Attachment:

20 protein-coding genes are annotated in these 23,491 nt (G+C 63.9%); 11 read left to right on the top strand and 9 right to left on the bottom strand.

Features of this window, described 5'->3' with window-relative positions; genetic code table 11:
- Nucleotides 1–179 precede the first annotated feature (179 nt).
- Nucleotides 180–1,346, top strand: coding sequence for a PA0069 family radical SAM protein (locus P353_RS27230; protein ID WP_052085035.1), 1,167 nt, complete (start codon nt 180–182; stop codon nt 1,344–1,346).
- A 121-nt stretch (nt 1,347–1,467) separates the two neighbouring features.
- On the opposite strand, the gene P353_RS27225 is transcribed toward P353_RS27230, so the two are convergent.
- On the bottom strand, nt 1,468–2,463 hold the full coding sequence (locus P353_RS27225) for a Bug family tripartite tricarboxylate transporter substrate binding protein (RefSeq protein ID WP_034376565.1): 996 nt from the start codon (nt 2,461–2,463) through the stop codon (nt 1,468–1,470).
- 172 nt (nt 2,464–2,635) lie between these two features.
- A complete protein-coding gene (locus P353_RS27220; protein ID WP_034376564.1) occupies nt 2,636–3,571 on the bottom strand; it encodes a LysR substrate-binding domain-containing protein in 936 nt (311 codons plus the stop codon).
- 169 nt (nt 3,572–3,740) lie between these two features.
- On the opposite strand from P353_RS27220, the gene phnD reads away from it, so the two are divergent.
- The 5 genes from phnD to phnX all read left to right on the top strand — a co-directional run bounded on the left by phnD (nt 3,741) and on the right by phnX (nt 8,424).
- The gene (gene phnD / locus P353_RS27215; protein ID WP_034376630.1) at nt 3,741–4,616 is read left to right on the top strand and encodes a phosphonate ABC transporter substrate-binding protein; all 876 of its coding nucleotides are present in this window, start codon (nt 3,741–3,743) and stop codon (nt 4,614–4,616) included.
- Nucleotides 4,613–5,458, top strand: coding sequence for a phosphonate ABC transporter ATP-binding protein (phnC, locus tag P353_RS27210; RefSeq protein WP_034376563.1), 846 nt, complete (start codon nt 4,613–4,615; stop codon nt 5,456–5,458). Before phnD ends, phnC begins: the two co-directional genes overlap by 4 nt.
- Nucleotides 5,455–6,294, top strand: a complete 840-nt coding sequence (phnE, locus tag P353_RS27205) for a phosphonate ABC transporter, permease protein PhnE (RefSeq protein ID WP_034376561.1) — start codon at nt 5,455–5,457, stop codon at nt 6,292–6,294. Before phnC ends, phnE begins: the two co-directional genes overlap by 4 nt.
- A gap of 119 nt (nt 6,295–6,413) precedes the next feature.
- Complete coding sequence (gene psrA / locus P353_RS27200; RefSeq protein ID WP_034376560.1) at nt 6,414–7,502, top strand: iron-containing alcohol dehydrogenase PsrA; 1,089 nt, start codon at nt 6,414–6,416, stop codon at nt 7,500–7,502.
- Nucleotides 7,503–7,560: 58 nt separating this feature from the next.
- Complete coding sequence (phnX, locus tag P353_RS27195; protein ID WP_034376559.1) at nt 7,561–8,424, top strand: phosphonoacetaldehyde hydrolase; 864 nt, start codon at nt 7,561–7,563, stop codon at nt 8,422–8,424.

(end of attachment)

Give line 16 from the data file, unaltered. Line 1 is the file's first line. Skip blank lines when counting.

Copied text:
- A gap of 119 nt (nt 6,295–6,413) precedes the next feature.